It might be safe to say that the primary goal of Welsh wine, apart from increasing plantings, is to get its identity out from under that of English wine, to not simply be lumped in with its neighbour. With the creation of Wines GB, this may very well become a reality. In the past, it has been impossible not to notice that the UKVA’s PR coverage was strongly biased towards the English wineries. As journalists, we were underfed information about the Welsh industry. There is also a bit of politics involved – as always. The English wine industry does not get the same government subsidies and assistance as the Welsh. This has not gone unnoticed, nor has it gone unnoticed that there are a few Welsh vineyards that are not appreciative of this advantage. I try to ignore the politics – there isn’t a wine region in the world where it does not exist – and just enjoy the wine.
Top Taffy terroir
For those soil buffs amongst you, it is interesting to note that whilst the geology of south-eastern England is dominated by the Kimmeridgian chain, and its chalky, limestone soil layers, Wales has an even richer geochemical diversity – think of the rich mining and ancient volcanic activity. Wales is more like Devon and Cornwall. If you look at the British Geological Survey’s soil map, it’s as though the Severn Estuary and the Bristol Channel are a natural line, dividing this shift in soil structure, cutting them out of the reach of the Paris Basin. The British Isles, as we know, are part of the Euro-Asian landmass and south-eastern England was once an arm of the Paris Basin. During the last Ice Age, the North Sea flowed in and submerged the land ridge – cutting off this ‘arm’. So whilst this part of England is comprised of the younger formations of the Cretaceous, Palaeogene and Jurassic eras, Wales’ geology (along with that of south-western England) is from the older Cambrian, Ordovician and Silurian (named after a Welsh tribe) eras. The ‘oldest rocks’ in Wales are in the northwest, particularly on Anglesey, and are Precambrian and include lavas, gneiss and quartzite. Snowdonia is volcanic, with slate from the Ordovician and Silurian eras. South-east Wales is primarily Devonian age Old Red Sandstone (Brecon Beacons) and south Wales’ coal fields are from the Carboniferous age. Wales, too, is topographically higher than south-east England, as it sits at 300-450 metres above sea level as compared to 0-75 metres.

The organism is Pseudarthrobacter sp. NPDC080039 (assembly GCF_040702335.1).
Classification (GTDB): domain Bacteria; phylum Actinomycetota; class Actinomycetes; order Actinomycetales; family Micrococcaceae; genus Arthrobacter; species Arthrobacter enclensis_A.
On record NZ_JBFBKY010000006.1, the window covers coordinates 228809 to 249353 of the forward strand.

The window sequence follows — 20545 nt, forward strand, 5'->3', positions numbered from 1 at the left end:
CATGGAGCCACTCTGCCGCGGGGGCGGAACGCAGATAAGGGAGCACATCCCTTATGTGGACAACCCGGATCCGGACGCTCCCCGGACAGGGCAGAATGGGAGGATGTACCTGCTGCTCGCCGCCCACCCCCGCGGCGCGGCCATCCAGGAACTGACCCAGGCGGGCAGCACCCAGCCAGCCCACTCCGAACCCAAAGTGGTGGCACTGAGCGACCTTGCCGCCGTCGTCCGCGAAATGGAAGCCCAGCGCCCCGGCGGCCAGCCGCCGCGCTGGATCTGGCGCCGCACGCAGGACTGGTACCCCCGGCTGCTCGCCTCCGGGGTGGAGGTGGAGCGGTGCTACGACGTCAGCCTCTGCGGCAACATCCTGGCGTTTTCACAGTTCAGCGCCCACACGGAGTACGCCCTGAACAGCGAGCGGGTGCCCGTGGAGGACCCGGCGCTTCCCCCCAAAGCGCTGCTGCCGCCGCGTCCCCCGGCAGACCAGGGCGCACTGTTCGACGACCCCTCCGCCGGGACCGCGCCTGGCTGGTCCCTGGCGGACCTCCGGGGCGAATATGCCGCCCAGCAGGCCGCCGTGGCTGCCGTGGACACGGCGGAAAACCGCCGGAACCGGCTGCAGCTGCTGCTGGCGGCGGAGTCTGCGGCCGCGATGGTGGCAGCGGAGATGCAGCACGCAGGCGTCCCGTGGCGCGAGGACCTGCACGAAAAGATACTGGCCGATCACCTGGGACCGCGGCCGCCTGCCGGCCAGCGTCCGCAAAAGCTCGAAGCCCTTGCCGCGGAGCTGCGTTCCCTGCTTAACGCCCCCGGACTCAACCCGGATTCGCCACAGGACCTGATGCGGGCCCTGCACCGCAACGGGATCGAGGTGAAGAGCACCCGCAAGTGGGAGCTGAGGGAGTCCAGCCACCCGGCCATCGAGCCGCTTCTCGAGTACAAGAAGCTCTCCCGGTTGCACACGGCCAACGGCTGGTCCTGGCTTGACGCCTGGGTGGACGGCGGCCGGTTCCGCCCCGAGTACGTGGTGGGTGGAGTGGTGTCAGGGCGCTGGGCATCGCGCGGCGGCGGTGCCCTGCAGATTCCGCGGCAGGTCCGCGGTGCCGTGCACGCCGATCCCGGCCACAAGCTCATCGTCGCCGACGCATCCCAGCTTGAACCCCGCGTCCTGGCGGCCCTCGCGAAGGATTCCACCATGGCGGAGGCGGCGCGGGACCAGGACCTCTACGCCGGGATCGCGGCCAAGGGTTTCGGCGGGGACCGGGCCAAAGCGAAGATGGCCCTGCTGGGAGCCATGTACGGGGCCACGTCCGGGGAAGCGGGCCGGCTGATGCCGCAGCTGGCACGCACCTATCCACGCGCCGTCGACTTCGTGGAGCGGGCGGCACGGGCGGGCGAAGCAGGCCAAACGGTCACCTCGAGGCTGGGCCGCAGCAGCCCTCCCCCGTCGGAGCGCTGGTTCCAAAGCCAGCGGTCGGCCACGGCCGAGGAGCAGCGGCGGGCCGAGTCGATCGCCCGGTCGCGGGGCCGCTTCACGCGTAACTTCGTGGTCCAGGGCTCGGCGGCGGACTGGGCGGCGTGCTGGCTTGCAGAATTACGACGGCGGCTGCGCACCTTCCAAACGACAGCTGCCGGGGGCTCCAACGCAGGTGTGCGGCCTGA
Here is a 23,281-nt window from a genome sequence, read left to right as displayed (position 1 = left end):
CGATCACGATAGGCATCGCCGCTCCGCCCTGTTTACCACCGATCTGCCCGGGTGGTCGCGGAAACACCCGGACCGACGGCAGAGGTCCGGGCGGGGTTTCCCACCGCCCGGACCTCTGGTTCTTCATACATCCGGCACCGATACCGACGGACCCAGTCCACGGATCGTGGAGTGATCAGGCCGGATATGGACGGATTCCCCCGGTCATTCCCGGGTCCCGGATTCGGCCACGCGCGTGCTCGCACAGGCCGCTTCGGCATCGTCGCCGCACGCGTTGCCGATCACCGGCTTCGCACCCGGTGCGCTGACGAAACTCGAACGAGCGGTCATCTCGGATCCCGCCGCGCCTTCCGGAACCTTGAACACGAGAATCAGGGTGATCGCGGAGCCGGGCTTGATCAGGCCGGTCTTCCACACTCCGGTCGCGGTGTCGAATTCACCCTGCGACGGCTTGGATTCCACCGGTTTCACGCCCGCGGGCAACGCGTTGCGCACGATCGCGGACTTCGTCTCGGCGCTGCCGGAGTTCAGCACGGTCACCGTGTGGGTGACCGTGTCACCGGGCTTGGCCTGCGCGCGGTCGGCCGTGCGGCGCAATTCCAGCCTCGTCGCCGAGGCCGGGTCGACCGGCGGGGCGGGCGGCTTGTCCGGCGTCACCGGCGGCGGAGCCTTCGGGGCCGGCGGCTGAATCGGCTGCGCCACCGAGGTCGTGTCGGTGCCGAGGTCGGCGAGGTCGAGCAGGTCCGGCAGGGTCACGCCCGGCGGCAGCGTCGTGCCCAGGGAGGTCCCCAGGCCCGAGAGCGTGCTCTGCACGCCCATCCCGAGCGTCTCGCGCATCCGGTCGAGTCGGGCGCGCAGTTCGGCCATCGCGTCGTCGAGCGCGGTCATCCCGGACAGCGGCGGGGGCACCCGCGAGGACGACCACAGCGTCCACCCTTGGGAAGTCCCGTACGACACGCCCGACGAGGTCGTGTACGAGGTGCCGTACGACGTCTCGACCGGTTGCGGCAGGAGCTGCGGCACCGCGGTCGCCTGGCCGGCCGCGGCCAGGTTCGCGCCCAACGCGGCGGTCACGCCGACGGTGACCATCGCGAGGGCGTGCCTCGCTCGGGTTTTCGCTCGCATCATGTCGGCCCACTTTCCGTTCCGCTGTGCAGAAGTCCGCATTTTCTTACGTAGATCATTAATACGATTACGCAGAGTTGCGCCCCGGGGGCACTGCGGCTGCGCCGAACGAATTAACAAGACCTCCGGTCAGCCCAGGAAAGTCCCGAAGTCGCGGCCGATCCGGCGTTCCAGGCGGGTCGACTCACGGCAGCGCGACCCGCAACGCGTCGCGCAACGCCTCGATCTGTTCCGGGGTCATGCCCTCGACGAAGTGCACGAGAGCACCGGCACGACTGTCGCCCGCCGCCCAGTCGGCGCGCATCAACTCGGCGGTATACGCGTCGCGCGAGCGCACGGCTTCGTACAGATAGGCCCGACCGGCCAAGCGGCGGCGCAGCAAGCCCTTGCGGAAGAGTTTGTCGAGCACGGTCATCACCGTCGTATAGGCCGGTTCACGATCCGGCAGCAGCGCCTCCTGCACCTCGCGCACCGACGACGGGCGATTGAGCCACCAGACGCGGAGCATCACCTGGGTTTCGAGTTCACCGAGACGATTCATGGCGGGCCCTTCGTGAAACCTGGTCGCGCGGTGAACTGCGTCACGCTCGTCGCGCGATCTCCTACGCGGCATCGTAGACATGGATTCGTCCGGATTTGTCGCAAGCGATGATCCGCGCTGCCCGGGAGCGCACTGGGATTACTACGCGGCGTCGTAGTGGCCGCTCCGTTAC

You’ll find many of the same grape varieties being grown in Wales as in England: the successful hybrids along with the classic French/international grapes. And as with England, so far, the sparkling wines are taking the lead. That said, the still whites are on an equal par for me, and I am watching the still reds come along in leaps and bounds. I am told that chaptalisation is the exception and no longer the rule, and many savvy growers are climate change-proofing their planting strategies and are already planting other red varieties in preparation. What I like best about Welsh wine is the distinctive fruit. The maturity is there, as is the acidity and freshness. The only faults I have ever found have been in the winemaking process – mistakes in the winery – never in the vineyard. These should correct themselves as the growers gain more confidence and experience in their winemaking – and crucially, as they obtain their own winemaking facilities so that they have total control from vine to bottle.
I am looking forward to whatever Robb and the others bring along on the 14th, and I hope you will join me in my unwavering enthusiasm for the potential of these wines and winemakers.
By Linda Johnson-Bell
Find out more about the CWW Summer Party.